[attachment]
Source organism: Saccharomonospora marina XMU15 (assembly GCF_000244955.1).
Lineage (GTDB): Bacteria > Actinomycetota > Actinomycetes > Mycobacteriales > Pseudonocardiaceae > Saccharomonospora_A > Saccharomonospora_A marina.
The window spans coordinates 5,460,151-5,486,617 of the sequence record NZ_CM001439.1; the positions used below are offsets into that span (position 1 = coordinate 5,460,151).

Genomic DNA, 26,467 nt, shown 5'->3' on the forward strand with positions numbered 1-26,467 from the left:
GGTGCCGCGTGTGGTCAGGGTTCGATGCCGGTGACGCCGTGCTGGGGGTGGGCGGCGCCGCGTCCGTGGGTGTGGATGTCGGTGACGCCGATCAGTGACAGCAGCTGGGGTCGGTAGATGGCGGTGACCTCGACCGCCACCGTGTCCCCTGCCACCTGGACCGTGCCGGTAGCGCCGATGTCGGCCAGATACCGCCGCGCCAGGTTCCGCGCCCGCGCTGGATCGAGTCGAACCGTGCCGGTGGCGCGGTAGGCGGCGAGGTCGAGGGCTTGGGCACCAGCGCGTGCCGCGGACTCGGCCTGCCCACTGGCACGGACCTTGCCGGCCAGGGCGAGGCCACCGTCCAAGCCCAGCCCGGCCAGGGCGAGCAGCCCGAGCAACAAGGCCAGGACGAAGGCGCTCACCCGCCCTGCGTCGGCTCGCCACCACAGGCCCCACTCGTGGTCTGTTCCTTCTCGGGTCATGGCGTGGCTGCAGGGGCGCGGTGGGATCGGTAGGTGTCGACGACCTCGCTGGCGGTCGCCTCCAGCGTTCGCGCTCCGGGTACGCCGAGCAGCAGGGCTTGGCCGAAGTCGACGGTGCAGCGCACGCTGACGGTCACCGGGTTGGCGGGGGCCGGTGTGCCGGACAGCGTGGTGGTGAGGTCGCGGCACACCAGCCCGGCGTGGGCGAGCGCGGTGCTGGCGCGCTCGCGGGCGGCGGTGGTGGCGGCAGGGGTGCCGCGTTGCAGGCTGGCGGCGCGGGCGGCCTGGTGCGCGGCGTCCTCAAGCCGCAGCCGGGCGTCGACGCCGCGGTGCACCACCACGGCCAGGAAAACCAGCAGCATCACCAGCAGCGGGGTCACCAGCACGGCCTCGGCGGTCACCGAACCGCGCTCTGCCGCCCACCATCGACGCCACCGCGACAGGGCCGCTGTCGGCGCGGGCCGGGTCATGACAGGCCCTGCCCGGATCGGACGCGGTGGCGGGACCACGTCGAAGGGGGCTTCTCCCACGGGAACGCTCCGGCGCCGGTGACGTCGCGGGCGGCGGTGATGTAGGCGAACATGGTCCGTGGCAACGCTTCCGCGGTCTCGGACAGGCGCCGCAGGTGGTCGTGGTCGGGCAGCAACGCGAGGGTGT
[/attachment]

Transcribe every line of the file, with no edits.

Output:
Source organism: Saccharomonospora marina XMU15 (assembly GCF_000244955.1).
Lineage (GTDB): Bacteria > Actinomycetota > Actinomycetes > Mycobacteriales > Pseudonocardiaceae > Saccharomonospora_A > Saccharomonospora_A marina.
The window spans coordinates 5,460,151-5,486,617 of the sequence record NZ_CM001439.1; the positions used below are offsets into that span (position 1 = coordinate 5,460,151).

Genomic DNA, 26,467 nt, shown 5'->3' on the forward strand with positions numbered 1-26,467 from the left:
GGTGCCGCGTGTGGTCAGGGTTCGATGCCGGTGACGCCGTGCTGGGGGTGGGCGGCGCCGCGTCCGTGGGTGTGGATGTCGGTGACGCCGATCAGTGACAGCAGCTGGGGTCGGTAGATGGCGGTGACCTCGACCGCCACCGTGTCCCCTGCCACCTGGACCGTGCCGGTAGCGCCGATGTCGGCCAGATACCGCCGCGCCAGGTTCCGCGCCCGCGCTGGATCGAGTCGAACCGTGCCGGTGGCGCGGTAGGCGGCGAGGTCGAGGGCTTGGGCACCAGCGCGTGCCGCGGACTCGGCCTGCCCACTGGCACGGACCTTGCCGGCCAGGGCGAGGCCACCGTCCAAGCCCAGCCCGGCCAGGGCGAGCAGCCCGAGCAACAAGGCCAGGACGAAGGCGCTCACCCGCCCTGCGTCGGCTCGCCACCACAGGCCCCACTCGTGGTCTGTTCCTTCTCGGGTCATGGCGTGGCTGCAGGGGCGCGGTGGGATCGGTAGGTGTCGACGACCTCGCTGGCGGTCGCCTCCAGCGTTCGCGCTCCGGGTACGCCGAGCAGCAGGGCTTGGCCGAAGTCGACGGTGCAGCGCACGCTGACGGTCACCGGGTTGGCGGGGGCCGGTGTGCCGGACAGCGTGGTGGTGAGGTCGCGGCACACCAGCCCGGCGTGGGCGAGCGCGGTGCTGGCGCGCTCGCGGGCGGCGGTGGTGGCGGCAGGGGTGCCGCGTTGCAGGCTGGCGGCGCGGGCGGCCTGGTGCGCGGCGTCCTCAAGCCGCAGCCGGGCGTCGACGCCGCGGTGCACCACCACGGCCAGGAAAACCAGCAGCATCACCAGCAGCGGGGTCACCAGCACGGCCTCGGCGGTCACCGAACCGCGCTCTGCCGCCCACCATCGACGCCACCGCGACAGGGCCGCTGTCGGCGCGGGCCGGGTCATGACAGGCCCTGCCCGGATCGGACGCGGTGGCGGGACCACGTCGAAGGGGGCTTCTCCCACGGGAACGCTCCGGCGCCGGTGACGTCGCGGGCGGCGGTGATGTAGGCGAACATGGTCCGTGGCAACGCTTCCGCGGTCTCGGACAGGCGCCGCAGGTGGTCGTGGTCGGGCAGCAACGCGAGGGTGT